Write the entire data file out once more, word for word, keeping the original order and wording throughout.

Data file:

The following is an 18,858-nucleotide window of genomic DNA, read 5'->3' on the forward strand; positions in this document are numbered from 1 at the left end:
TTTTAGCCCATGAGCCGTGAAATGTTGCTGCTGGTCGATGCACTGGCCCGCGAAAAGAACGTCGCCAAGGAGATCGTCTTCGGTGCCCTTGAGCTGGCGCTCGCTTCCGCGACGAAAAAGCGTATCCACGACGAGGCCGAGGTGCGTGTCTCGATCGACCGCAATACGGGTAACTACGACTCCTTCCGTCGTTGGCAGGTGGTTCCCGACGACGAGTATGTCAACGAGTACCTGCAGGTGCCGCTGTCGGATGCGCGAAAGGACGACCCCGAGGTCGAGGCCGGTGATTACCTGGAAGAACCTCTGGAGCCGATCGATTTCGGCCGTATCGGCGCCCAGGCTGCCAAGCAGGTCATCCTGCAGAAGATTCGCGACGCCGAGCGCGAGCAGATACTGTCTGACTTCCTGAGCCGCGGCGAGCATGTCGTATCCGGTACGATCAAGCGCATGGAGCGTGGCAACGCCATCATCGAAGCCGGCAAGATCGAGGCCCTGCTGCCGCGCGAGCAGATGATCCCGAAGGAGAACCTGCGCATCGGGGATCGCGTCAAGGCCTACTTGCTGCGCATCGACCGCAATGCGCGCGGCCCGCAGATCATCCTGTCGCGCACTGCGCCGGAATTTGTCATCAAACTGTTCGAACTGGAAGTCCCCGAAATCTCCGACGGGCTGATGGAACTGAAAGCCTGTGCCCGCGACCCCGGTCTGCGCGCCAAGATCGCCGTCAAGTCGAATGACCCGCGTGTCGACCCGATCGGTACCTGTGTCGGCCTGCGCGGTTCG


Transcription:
The following is an 18,858-nucleotide window of genomic DNA, read 5'->3' on the forward strand; positions in this document are numbered from 1 at the left end:
TTTTAGCCCATGAGCCGTGAAATGTTGCTGCTGGTCGATGCACTGGCCCGCGAAAAGAACGTCGCCAAGGAGATCGTCTTCGGTGCCCTTGAGCTGGCGCTCGCTTCCGCGACGAAAAAGCGTATCCACGACGAGGCCGAGGTGCGTGTCTCGATCGACCGCAATACGGGTAACTACGACTCCTTCCGTCGTTGGCAGGTGGTTCCCGACGACGAGTATGTCAACGAGTACCTGCAGGTGCCGCTGTCGGATGCGCGAAAGGACGACCCCGAGGTCGAGGCCGGTGATTACCTGGAAGAACCTCTGGAGCCGATCGATTTCGGCCGTATCGGCGCCCAGGCTGCCAAGCAGGTCATCCTGCAGAAGATTCGCGACGCCGAGCGCGAGCAGATACTGTCTGACTTCCTGAGCCGCGGCGAGCATGTCGTATCCGGTACGATCAAGCGCATGGAGCGTGGCAACGCCATCATCGAAGCCGGCAAGATCGAGGCCCTGCTGCCGCGCGAGCAGATGATCCCGAAGGAGAACCTGCGCATCGGGGATCGCGTCAAGGCCTACTTGCTGCGCATCGACCGCAATGCGCGCGGCCCGCAGATCATCCTGTCGCGCACTGCGCCGGAATTTGTCATCAAACTGTTCGAACTGGAAGTCCCCGAAATCTCCGACGGGCTGATGGAACTGAAAGCCTGTGCCCGCGACCCCGGTCTGCGCGCCAAGATCGCCGTCAAGTCGAATGACCCGCGTGTCGACCCGATCGGTACCTGTGTCGGCCTGCGCGGTTCG